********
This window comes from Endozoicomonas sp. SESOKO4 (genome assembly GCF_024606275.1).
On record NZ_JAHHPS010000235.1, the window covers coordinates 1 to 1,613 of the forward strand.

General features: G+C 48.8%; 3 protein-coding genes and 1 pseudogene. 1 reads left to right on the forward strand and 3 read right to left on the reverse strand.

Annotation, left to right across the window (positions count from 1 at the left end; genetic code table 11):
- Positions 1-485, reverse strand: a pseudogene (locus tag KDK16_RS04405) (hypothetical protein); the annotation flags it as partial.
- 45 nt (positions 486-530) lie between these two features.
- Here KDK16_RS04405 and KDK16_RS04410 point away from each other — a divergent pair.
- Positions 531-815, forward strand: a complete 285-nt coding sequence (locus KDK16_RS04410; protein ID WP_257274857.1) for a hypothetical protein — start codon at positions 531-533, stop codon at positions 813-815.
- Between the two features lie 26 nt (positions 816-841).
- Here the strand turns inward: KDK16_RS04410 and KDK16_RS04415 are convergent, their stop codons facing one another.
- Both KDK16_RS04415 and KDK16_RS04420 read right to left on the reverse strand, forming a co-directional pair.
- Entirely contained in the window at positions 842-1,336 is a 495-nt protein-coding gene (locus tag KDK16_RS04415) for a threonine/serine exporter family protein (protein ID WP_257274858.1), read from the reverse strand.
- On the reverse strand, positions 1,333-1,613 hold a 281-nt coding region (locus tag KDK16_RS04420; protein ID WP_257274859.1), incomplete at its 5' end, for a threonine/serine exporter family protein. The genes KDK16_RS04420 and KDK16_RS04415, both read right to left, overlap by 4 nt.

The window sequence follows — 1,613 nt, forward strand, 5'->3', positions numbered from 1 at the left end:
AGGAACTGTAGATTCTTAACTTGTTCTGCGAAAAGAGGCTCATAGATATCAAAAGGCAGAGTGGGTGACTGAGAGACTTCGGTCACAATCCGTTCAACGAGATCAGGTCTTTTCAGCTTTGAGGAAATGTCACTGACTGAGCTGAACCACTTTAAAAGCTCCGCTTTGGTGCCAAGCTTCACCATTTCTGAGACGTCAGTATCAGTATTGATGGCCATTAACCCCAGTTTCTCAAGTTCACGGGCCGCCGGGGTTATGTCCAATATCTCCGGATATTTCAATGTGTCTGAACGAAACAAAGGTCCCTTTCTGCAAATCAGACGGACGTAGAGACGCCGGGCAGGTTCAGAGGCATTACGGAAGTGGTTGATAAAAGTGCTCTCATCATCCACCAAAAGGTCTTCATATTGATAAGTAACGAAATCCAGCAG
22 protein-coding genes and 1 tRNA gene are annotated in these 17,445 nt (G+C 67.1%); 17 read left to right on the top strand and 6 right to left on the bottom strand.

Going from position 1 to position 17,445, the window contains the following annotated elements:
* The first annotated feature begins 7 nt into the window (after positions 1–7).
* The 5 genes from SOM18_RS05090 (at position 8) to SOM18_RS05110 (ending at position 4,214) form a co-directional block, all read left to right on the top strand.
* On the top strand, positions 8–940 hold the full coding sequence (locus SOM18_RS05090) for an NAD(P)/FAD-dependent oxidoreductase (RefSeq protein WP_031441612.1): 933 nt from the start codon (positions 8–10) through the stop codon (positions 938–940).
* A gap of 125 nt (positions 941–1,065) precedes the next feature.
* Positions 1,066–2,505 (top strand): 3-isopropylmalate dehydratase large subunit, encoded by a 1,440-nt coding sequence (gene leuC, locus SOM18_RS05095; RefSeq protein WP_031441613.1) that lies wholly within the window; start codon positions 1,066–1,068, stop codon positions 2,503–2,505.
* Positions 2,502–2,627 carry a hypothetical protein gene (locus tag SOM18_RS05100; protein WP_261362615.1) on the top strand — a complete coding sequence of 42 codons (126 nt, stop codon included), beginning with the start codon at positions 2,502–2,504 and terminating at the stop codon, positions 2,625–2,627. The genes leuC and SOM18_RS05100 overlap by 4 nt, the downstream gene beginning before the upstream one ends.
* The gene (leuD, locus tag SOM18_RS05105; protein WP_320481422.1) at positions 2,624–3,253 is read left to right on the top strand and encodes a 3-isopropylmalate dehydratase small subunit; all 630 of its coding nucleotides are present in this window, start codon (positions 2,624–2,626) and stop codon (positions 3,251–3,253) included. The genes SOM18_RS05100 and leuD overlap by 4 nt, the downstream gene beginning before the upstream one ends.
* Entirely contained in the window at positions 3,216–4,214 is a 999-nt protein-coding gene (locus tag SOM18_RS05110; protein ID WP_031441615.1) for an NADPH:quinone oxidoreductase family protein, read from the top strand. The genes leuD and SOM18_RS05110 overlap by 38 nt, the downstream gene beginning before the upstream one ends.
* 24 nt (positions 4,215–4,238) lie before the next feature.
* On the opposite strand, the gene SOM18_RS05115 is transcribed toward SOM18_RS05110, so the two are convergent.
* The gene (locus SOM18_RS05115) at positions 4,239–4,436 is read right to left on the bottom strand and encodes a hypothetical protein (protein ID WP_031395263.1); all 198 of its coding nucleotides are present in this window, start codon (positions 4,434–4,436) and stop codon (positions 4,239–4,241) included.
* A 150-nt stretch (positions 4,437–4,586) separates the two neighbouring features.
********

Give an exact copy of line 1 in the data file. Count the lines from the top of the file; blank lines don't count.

This window comes from Endozoicomonas sp. SESOKO4 (genome assembly GCF_024606275.1).